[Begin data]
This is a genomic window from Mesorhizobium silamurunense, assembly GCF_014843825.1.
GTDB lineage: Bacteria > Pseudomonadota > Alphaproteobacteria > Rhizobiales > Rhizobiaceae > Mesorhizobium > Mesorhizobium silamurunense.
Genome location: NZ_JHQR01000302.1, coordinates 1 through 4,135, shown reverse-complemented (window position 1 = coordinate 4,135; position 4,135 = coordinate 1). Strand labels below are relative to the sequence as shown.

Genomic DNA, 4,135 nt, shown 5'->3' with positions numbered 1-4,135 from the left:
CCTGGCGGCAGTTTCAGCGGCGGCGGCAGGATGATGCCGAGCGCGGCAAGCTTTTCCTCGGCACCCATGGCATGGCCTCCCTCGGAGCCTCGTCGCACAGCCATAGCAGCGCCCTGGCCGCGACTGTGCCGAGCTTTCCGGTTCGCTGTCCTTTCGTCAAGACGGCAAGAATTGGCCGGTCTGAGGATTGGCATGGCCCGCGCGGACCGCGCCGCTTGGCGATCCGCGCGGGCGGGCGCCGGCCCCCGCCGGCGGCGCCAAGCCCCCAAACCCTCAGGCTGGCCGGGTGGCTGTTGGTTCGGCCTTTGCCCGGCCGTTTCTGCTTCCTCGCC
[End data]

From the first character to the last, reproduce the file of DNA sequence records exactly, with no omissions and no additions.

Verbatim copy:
This is a genomic window from Mesorhizobium silamurunense, assembly GCF_014843825.1.
GTDB lineage: Bacteria > Pseudomonadota > Alphaproteobacteria > Rhizobiales > Rhizobiaceae > Mesorhizobium > Mesorhizobium silamurunense.
Genome location: NZ_JHQR01000302.1, coordinates 1 through 4,135, shown reverse-complemented (window position 1 = coordinate 4,135; position 4,135 = coordinate 1). Strand labels below are relative to the sequence as shown.

Genomic DNA, 4,135 nt, shown 5'->3' with positions numbered 1-4,135 from the left:
CCTGGCGGCAGTTTCAGCGGCGGCGGCAGGATGATGCCGAGCGCGGCAAGCTTTTCCTCGGCACCCATGGCATGGCCTCCCTCGGAGCCTCGTCGCACAGCCATAGCAGCGCCCTGGCCGCGACTGTGCCGAGCTTTCCGGTTCGCTGTCCTTTCGTCAAGACGGCAAGAATTGGCCGGTCTGAGGATTGGCATGGCCCGCGCGGACCGCGCCGCTTGGCGATCCGCGCGGGCGGGCGCCGGCCCCCGCCGGCGGCGCCAAGCCCCCAAACCCTCAGGCTGGCCGGGTGGCTGTTGGTTCGGCCTTTGCCCGGCCGTTTCTGCTTCCTCGCC